There’s a reason the emphasis since then has been on assorted missile strategies, also allegedly far harder to defend against and with far less warning time. I assume too that they don’t come with self-destruct codes that can be triggered after launch?

Plus, the third arm was sea-launched ICBM’s, although I don’t think that (other than Bedford Incident ) the submarine angle of rogue attack has been exploited much.

AIUI, Soviet command structure was also extremely centralized. So many things required permission from higher-ups that the bombers might get to Moscow before air-defense batteries had permission to shoot them down.

A certain philosopher/engineer named Murphy ahems from the shadows.

‘If that guy has any way of making a mistake, he will.’ - Capt. Edward Aloysius Murphy.

In Strangelove they directed the Soviet forces to protect the primary and secondary targets, but the plane attacked another one. It was also originally marked as being shot down. So it getting through, without being harpooned, is reasonably plausible.

The implausible part is the policy to allow base commanders to launch an attack.
BTW Strangelove does a callout to Fail Safe - one of the books on Turgidson’s table is “Equivalent Cities in Megadeaths” IIRC.

The binder is labeled “World Targets in Megadeaths” and is actually a joke about how Gen. Curtis LeMay would evaluate the effectiveness of firebombing campaigns in Japan by the number of tons of munitions dropped per estimated enemy casualty. Actual strategic targeting in the nuclear era looked more in terms of industrial capacity destroyed per weapon (which does not scale linearly with warhead yield) although an obvious factor to that were the number of potential workers eliminated by a strike.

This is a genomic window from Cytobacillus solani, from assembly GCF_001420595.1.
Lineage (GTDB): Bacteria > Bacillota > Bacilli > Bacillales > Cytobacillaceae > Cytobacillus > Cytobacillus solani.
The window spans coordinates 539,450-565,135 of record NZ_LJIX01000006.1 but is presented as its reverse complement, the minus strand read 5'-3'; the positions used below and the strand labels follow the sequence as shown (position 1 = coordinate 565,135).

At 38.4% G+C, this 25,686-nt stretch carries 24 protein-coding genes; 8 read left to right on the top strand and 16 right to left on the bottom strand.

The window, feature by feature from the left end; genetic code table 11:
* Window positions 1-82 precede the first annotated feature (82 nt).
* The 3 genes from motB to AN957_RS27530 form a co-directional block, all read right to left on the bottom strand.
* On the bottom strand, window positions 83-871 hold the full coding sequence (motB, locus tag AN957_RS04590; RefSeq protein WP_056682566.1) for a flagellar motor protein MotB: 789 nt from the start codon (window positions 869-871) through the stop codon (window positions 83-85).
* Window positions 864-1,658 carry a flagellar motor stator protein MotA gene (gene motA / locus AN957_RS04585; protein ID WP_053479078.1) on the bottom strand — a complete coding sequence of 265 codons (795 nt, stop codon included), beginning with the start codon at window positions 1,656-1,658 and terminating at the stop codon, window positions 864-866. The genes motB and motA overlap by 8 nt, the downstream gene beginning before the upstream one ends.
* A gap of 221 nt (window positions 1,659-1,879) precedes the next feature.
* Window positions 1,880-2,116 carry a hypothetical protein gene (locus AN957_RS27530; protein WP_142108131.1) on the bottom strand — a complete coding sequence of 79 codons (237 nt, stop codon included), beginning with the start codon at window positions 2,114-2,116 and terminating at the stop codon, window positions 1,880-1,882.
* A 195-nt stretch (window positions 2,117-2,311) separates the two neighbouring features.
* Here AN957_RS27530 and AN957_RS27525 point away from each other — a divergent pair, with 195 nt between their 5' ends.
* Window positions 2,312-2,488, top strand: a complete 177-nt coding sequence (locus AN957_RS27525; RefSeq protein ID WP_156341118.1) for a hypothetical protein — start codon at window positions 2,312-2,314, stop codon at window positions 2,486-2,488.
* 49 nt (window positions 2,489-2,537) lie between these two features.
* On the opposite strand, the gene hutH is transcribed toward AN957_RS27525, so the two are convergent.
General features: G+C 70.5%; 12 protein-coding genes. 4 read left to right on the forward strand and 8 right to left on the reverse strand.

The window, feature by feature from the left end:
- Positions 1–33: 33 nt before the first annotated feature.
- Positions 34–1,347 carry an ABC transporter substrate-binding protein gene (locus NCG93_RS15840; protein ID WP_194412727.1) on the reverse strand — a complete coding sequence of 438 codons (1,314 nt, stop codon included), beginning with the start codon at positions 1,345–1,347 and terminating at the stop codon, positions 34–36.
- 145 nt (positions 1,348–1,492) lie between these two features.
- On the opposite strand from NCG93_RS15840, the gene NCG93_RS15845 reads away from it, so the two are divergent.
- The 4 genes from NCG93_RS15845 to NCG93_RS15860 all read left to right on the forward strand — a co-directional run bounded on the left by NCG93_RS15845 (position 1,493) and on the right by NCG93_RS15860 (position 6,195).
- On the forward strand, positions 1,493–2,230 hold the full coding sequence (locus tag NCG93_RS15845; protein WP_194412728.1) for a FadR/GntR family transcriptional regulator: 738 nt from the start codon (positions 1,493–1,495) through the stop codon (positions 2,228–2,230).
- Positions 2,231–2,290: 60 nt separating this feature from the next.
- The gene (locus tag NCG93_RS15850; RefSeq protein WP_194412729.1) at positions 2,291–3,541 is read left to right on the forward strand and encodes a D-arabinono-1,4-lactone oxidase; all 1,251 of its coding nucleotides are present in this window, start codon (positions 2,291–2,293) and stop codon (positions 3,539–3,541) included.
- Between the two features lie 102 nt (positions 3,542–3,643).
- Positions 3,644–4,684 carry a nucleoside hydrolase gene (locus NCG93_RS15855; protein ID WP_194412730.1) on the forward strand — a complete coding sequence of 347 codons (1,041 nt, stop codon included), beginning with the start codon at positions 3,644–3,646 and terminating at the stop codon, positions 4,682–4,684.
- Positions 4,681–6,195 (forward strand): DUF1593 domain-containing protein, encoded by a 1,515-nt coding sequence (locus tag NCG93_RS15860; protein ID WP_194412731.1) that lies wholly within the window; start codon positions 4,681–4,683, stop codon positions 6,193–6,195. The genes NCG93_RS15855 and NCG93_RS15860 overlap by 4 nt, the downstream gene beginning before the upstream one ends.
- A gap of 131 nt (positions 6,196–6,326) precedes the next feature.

In the film, Gen. Ripper invoked “Plan R”, which was intended to be applied in the case that the National Command Authority (e.g. the President and everyone else in the line of succession) was destroyed. It was assumed that base commanders with the authority to invoke Plan R were of sound mind and would not misuse their authority, which was supposed to be ensured by the “human reliability tests”:

Kubrick wasn’t really shooting for plausibility per se; he found the concept absurd, and someone introduced him to the essays (mostly transcribed speeches) of RAND Corporation strategic analyst and Hudson Institute founder Herman Kahn who managed to put a lot of black humor into his speeches, and who felt that the mentality of ‘Assured Destruction’ as a deterrence strategy was unworkable in practice. The film is, of course, satire, and yet elements of it such as the emergency kit contents and the Strategic Air Command motto (“Peace Is Our Profession”) were largely drawn from fact.